“It is impossible, Elizabeth wrote, to live in an old city and not ask yourself continually, what was it like years ago? What were the men, woman and children like who lived in my home centuries ago, and what were their thoughts and their actions as they lived out their lives day by day in the place where I live mine now?”
Her book Towers In The Mist is the result of all these musings. She had not wanted to leave her beloved Ely and the situation was made almost intolerable by her Mother’s swift decline and long illness. The young, shy Elizabeth was forced to take on the role of hosting the great and the good of Oxford, as part of her Father’s increasingly powerful and intellectual social circle. He had moved to Oxford in order to take up the Regius Professorship of the college, a vocation he thoroughly enjoyed. Elizabeth did not. It seems unfair that her mother who was imminently suitable for the task was not up to performing it. One of the prevalent deciding factors in Henry accepting the post had been the status it would infer on his beautiful, clever wife.
Elizabeth peoples her home with a young vibrant family called Leigh, who are coping without a mother, as she herself does, the matriarch of the household being a bedridden Aunt. Their father is Canon Leigh, a dignitary of the college, much like Henry, and it is tempting to say that Elizabeth brings in the young, vibrant family of the Leigh’s to fill the emptiness of the big old house. Maybe they helped keep the ghosts at bay. It’s a tale as frothy and sparkling as the foam on Raleigh’s beer tankard, tempting to label it a lesser novel. One written to fulfil literary obligations rather than one inspired. It is the novel about which Henry said “You make a little knowledge go such a long way”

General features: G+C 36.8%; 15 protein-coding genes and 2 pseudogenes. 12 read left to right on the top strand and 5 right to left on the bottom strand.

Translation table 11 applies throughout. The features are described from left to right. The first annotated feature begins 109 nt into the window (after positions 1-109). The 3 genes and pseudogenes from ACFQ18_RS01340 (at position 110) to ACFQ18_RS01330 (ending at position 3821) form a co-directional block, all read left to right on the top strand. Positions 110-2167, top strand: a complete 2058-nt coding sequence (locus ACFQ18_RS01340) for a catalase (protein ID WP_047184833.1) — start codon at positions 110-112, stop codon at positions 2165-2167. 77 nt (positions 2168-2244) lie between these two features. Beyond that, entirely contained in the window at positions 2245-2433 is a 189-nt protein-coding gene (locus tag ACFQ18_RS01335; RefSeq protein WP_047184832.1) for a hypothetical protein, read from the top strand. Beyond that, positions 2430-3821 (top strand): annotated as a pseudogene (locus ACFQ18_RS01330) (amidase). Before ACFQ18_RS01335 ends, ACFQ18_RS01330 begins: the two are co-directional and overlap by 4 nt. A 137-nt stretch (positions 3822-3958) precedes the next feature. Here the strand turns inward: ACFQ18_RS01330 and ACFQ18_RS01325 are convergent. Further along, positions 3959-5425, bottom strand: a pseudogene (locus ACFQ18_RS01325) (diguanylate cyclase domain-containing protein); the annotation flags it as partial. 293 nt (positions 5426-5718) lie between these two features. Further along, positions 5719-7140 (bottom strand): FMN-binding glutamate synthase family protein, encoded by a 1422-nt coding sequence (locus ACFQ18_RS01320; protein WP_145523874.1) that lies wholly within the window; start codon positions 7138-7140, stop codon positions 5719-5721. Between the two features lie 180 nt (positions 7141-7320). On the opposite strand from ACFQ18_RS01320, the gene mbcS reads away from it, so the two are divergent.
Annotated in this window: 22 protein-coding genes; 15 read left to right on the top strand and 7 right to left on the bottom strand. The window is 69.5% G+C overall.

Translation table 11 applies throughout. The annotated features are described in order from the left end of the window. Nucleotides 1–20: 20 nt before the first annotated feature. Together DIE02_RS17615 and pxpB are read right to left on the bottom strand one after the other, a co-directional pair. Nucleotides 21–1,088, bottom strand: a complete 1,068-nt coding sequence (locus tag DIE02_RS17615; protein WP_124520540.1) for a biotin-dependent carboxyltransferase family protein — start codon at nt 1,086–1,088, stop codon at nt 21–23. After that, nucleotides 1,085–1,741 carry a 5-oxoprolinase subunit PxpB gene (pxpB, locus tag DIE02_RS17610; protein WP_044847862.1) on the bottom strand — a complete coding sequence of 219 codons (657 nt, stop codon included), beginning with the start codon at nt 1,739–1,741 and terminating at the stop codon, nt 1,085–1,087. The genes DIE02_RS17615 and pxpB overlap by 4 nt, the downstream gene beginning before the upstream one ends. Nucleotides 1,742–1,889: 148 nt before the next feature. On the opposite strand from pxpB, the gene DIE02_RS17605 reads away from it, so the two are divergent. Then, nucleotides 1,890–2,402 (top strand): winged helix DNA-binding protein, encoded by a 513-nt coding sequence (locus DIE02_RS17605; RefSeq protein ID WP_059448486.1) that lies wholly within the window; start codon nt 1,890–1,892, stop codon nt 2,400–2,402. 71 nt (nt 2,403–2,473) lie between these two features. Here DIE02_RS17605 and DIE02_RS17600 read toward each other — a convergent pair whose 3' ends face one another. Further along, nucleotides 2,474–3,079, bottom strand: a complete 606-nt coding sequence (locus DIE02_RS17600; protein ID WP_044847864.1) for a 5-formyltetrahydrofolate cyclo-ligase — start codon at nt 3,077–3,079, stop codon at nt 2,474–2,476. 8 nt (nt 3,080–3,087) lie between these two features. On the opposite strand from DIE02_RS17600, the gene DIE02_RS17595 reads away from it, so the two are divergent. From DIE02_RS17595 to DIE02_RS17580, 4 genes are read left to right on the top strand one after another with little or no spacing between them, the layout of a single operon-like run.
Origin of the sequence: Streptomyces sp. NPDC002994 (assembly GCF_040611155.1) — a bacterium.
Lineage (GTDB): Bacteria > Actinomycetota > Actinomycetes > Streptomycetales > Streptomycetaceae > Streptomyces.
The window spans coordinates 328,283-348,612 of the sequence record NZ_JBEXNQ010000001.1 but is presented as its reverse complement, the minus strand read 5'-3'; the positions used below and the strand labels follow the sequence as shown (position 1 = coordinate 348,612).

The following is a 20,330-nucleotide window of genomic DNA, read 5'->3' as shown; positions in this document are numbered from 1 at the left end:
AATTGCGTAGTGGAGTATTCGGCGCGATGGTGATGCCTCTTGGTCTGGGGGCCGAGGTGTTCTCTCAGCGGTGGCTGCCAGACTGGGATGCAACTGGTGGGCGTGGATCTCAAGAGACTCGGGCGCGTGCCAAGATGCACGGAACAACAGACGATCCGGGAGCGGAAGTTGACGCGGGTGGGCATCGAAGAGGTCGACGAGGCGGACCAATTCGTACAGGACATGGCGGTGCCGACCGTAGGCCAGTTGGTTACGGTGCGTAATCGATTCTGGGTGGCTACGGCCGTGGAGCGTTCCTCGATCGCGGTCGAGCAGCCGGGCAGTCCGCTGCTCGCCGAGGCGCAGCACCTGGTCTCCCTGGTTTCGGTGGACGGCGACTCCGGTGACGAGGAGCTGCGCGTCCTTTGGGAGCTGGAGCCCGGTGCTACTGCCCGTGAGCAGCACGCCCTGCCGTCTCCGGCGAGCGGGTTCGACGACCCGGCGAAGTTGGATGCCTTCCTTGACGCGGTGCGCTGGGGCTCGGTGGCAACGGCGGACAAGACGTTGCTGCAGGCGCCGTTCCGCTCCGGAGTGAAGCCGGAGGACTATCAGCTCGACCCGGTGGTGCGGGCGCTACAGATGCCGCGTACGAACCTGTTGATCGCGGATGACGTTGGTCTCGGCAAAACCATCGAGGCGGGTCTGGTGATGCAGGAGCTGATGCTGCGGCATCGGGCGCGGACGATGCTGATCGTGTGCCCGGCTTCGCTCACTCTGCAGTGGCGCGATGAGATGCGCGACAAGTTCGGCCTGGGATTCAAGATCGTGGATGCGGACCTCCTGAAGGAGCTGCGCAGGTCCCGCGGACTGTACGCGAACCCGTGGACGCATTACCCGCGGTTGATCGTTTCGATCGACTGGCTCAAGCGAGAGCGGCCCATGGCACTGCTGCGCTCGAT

Faithful is a poor aspiring scholar who in the company of gypsies has made his way to Oxford where he dreams of becoming a member of that great University. Gypsies seem to have held a fascination for Elizabeth as they play a part in more than one of her novels. During a May Day procession he meets the young Leigh twins who help to make his dream a reality. Joyeuce, the inappropriately named eldest daughter of the Leigh family is struggling to find some time for herself in the busy life of surrogate motherhood that she has been forced to take on. These are the two main characters of the story, through whose eyes Elizabethan Oxford unfolds, with all its riots, dirt, squalor and beauty. In its pages we meet with the good and great of the age, ending with the visit of the fairy queen Elizabeth I. The whole book is a mixture of history lesson and guided tours of the city.
This is a coming of age novel, charting the uncertain waters of love, aspiration and work. But like all teenagers throughout the ages the desire to “kick over the traces” of convention is ever present. As perhaps Elizabeth longed to do but never dared. There are shades here of that mysterious unknown and unsuitable suitor left behind in the Cambridgeshire fens. Which gate did she meet him at I wonder?
At the time this was written, Chamberlain was telling the world that it was “peace in our time.” How remote and shining the inviolate isle of Elizabethan Britain must have looked in those troubled times. We had beaten the Spanish Armada; surely we could do so all over again? Like all of Elizabeth’s work it is filled with the quiet optimism that all will be well, and the scent of nostalgia breathes from its pages as potent as violets after rain.
I first read this as a teenager in the omnibus edition of her work Three Cities of Bells, and was impatient with this sandwich filling between two books that I loved. Perhaps she had to write it, to convince both herself and her father that she was taking her writing seriously, viewing it as a contractual obligation of her profession not as a hobby.
Goudge Elizabeth Towers In The Mist 1938 Hodder & Stoughton